West Shore News Through the Decades: For the week of Nov. 13

We look back at headlines from past issues of the Goldstream News Gazette

We look back at headlines from past issues of the Goldstream News Gazette.


The decision to destroy a bear causing problems at the Howard English Hatchery on Goldstream River was made to protect the safety of children taking educational tours and the volunteers who work there. The bear had been feeding on the fish food and salmon carcasses placed in the river to replenish nutrients and posed a threat. The hatchery is located on a large track of land owned by the CRD where the bear “challenged” the technical advisor to the hatchery Peter McCully.

Also making the news the week of Nov. 13, 2005:

Volunteer firefighters are getting burned by proposed changes to the Workers Compensation act. Under a bill introduced for first reading, the WCB act will be amended so certain types of cancers will be recognized as occupation diseases associated with long term employment as a firefighter. But volunteers who are the majority of BC’s firefighters aren’t included in the coverage. View Royal fire chief Paul Hurst said the volunteers do the same job as paid fighters and it defies logic to exclude volunteers from the same benefits.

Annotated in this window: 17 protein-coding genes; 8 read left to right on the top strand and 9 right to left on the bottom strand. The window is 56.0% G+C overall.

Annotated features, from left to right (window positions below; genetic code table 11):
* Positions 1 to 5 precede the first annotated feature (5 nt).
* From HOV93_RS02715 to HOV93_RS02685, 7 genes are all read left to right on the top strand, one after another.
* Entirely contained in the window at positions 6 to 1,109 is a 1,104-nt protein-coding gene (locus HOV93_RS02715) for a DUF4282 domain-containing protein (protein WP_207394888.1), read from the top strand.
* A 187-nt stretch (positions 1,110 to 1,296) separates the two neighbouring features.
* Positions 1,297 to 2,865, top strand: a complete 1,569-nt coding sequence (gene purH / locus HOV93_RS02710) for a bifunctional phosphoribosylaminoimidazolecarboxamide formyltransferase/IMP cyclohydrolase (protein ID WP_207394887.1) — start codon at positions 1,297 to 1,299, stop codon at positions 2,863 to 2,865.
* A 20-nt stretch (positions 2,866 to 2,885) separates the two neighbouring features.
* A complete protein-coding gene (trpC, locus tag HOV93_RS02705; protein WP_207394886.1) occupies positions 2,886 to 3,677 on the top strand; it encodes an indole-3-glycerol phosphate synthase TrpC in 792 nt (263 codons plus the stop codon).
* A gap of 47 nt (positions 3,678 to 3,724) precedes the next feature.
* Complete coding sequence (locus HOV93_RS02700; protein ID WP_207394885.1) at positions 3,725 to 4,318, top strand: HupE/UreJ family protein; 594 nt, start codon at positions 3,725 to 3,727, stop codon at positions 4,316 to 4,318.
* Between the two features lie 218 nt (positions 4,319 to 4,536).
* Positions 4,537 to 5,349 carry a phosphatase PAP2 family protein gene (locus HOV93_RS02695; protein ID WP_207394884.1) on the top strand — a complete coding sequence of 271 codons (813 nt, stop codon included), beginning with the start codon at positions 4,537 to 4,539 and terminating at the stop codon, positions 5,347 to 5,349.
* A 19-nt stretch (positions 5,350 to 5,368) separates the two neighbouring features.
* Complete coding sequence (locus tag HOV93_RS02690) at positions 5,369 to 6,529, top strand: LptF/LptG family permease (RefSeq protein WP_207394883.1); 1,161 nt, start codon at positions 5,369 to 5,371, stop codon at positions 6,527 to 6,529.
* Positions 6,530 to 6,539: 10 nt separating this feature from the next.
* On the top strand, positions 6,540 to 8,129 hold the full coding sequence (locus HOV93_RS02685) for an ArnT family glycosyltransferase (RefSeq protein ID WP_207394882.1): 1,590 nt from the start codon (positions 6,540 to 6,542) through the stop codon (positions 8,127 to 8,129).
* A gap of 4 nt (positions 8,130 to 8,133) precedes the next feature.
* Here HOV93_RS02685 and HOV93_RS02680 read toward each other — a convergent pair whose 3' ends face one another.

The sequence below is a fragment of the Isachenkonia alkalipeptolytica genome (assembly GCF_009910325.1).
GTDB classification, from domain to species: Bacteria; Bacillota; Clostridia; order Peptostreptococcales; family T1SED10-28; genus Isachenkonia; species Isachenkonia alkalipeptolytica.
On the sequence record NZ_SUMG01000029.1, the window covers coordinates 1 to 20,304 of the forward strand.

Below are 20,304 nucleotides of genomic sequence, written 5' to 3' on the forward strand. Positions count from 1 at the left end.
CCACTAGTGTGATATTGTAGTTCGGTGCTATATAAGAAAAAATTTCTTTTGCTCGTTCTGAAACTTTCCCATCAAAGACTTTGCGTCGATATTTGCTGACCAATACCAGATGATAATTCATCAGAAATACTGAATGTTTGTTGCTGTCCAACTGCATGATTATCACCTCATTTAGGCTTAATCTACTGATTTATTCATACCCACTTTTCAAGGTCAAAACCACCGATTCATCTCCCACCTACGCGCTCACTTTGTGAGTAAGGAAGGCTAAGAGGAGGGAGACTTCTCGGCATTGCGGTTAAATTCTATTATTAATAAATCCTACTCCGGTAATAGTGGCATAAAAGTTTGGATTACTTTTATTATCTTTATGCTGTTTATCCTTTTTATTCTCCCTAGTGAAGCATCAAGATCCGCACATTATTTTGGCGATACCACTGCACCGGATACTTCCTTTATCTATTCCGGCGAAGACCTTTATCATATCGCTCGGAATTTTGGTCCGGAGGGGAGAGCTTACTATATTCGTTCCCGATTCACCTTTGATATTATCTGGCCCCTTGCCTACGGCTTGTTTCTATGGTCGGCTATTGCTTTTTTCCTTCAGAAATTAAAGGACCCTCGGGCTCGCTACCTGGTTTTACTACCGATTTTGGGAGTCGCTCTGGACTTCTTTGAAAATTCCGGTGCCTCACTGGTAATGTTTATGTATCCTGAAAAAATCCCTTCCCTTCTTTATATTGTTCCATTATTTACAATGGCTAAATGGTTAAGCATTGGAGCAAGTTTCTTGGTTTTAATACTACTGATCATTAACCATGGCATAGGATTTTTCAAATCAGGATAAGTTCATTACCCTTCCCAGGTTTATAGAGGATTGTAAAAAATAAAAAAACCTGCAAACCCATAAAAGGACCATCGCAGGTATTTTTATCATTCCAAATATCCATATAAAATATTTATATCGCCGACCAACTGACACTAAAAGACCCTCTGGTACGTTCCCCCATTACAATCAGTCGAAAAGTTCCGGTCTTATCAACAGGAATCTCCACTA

A contentious all candidates meeting for Highlands mayor and council hopefuls was described by Ken Brotherston, who was seeking a second term on council, as “a sea of mudslinging.” Held at the West Highlands Firehall, the meeting was packed and those who couldn’t cram in peered in through doors and windows.



Four teens made off with $100 in a brazen theft from CanWest Mall Sunday. Members of the Order of the Eastern Star were selling raffle tickets when three youths distracted booth workers, according to an RCMP press release. A fourth youth grabbed a cashbox and ran. The four suspects escaped into the Columbia Read-Mix gravel pit.

Also making the news the week of Nov. 13, 1995:

A West Shore woman said to beware of babysitters making long-distance phone calls to overseas chat lines. The concerned parent suspects her male baby-sitter rang up nearly $300 in phone calls to Cameroon in mid August. The sitter denies it but a faxed copy of her telephone bill clearly shows 17 phone calls from her Langford home to the central African country during August. When the Gazette called the Cameroon number, a recorded voice answered that we had reached the “One-on-One” Line.



Ministry of transportation and highways district manager Joe Jenkins said deteriorating trestles which dot the abandoned Canadian National right of way will be dismantled this fall. The trestles, stripped of much lumber and the sites of several fires for years and have taken the role of challenging motorbike obstacles, playgrounds for youth and stages for late-night drinking parties.

Also making the news the week of Nov. 13, 1985:

While Sooke teachers and the local school board have settled their contract dispute, it does not mean the two sides are seeing eye to eye. Voting Nov. 28, the Sooke Teaches Association agreed to an 18-month contract but also passed a motion severely limiting their dealings with the school board.

The current load of provincial court cases from the Western Communities would keep two provincial courtrooms occupied almost on a full-time bases according to a study on the need for a Western Community Court. By 1996 the report stated, 3.4 courtrooms would be needed to deal with the projected number of cases.

– Complied by Arnold Lim